For example, the vest and trousers, vest and jacket, etc.

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    3. Weekend

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    The vest is a great piece to sharpen-up a casual look, too.

    This micro-houndstooth flannel has a slightly-rugged texture that lends itself to a casual look. The leather-covered buttons and patch pockets help, too.

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    The leather piece is vintage and the corduroy shirt is from Wal-Mart.

    No need to spend a lot of money for style – post on this coming soon.

    02

    Hemming jeans with no-break is a commitment. There’s no going back.

    I like to leave some pairs long – giving me the option to cuff em’, roll em’, or let em’ pool a little.

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    Thanks, as always, for reading.

    Yours in style,

    Dan Trepanier

     

    Photography by Alex Crawford

    • Wes

      Dan,
      Great look (as usual)! Who’s the jacket made by?

    • Don Pierre

      The fit on the first post is absolutely brilliant. Matsuda shades are remarkable always great to see good eyewear taste and not low quality Warby Parker.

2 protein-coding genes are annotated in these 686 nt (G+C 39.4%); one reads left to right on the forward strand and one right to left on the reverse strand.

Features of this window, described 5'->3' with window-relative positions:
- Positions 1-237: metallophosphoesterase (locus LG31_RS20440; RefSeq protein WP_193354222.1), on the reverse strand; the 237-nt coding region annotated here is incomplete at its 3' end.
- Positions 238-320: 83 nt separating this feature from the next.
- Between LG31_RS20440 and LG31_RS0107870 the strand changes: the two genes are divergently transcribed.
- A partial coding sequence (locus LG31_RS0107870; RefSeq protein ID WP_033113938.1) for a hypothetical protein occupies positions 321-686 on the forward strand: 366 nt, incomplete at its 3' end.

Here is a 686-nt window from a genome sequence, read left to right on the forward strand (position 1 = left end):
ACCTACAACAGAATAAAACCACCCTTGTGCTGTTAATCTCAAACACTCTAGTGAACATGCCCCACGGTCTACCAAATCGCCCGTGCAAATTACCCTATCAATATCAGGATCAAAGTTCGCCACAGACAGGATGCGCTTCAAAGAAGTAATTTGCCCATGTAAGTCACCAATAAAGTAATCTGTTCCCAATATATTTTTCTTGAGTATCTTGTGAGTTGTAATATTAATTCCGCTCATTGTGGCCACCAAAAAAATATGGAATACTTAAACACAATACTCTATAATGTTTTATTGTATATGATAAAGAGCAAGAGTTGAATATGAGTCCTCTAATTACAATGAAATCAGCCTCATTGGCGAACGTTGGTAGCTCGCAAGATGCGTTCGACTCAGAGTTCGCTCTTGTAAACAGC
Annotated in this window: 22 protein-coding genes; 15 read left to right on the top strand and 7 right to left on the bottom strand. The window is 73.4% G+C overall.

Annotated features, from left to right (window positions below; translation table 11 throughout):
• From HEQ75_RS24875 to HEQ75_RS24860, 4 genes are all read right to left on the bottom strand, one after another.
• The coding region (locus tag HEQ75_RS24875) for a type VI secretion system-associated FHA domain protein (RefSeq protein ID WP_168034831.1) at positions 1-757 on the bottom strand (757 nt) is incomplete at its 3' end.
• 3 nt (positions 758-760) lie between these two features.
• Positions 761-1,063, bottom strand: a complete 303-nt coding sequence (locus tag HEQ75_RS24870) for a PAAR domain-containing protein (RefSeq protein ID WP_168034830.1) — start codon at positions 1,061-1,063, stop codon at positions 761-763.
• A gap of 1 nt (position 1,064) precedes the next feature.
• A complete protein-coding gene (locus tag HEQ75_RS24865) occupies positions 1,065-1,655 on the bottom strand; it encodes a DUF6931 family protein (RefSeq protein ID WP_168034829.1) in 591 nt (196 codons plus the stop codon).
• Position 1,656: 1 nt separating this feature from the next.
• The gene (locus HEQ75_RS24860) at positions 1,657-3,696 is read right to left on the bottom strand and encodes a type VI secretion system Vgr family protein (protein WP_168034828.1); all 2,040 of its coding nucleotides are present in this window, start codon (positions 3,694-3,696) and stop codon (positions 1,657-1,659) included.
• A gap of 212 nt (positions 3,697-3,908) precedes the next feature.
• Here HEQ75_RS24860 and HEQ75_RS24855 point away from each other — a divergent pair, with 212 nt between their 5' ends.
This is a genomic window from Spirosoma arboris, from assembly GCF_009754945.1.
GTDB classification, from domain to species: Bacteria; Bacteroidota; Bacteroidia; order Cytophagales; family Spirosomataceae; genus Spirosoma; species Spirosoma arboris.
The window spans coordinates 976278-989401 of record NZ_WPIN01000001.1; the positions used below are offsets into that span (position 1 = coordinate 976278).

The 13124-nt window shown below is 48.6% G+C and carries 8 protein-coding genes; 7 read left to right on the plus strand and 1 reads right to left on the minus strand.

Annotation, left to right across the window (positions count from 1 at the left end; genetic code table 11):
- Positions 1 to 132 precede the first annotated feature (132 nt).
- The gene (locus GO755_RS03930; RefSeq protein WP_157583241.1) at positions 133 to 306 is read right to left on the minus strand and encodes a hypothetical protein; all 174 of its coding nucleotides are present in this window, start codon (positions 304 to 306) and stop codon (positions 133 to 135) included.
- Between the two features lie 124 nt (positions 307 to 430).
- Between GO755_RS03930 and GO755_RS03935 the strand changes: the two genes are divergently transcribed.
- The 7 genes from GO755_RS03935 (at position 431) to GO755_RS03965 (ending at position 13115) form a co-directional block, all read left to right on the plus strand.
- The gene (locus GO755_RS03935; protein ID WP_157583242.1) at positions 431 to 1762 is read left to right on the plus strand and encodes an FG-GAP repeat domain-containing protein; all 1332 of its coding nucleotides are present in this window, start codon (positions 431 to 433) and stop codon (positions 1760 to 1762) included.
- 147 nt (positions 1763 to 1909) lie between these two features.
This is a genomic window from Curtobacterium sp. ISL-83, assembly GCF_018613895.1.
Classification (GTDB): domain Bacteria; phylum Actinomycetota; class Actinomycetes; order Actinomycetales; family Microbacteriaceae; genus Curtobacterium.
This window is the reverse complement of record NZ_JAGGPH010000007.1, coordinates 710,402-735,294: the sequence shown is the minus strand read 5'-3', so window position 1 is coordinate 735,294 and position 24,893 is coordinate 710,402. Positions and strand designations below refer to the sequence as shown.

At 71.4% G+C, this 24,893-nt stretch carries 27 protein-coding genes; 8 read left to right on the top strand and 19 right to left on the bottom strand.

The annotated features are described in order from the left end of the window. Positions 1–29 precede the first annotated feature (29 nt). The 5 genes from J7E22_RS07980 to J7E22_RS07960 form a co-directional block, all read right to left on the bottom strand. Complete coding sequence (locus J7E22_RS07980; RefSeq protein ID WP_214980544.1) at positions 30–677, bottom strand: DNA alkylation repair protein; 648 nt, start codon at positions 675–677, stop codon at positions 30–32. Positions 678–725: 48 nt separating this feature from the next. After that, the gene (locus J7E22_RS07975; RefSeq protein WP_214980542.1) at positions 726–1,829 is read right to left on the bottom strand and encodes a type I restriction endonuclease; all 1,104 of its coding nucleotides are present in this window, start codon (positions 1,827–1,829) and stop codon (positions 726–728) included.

• Victor

      Oh and another first on this website crocodile shoes, great to see your style evolving.
      I have always wondered why stylish men ignore exotic skin shoes. Just the fell of crocodile or alligator shoes done right as in this example feels and looks beautiful.

      • Joe

        I’m a big fan of certain cuts of exotic skins on boots (like the belly of an alligator or crocodile, lizard, stingray for example). The plain toe and shape of a boot always lent themselves to showing off exotic skins. But I never liked them on a shoe until this one. Perhaps I just haven’t seen enough of them. Either the brogueing, or the sewing interfered with the natural pattern of the skin or the cut of the hide wasn’t right. The makers of this shoe did an amazing job choosing just the right hide, shoe shape, and minimal captoe pattern to make this work. Really beautiful example of hand crafting.

        • Tom H

          Just out of curiosity, how much did the alligator shoes cost you? I’m sure it was an arm and a leg.

    • Victor

      Finally a three button suit, very nice I like the vest under, reminds me of an elegant double breasted suit.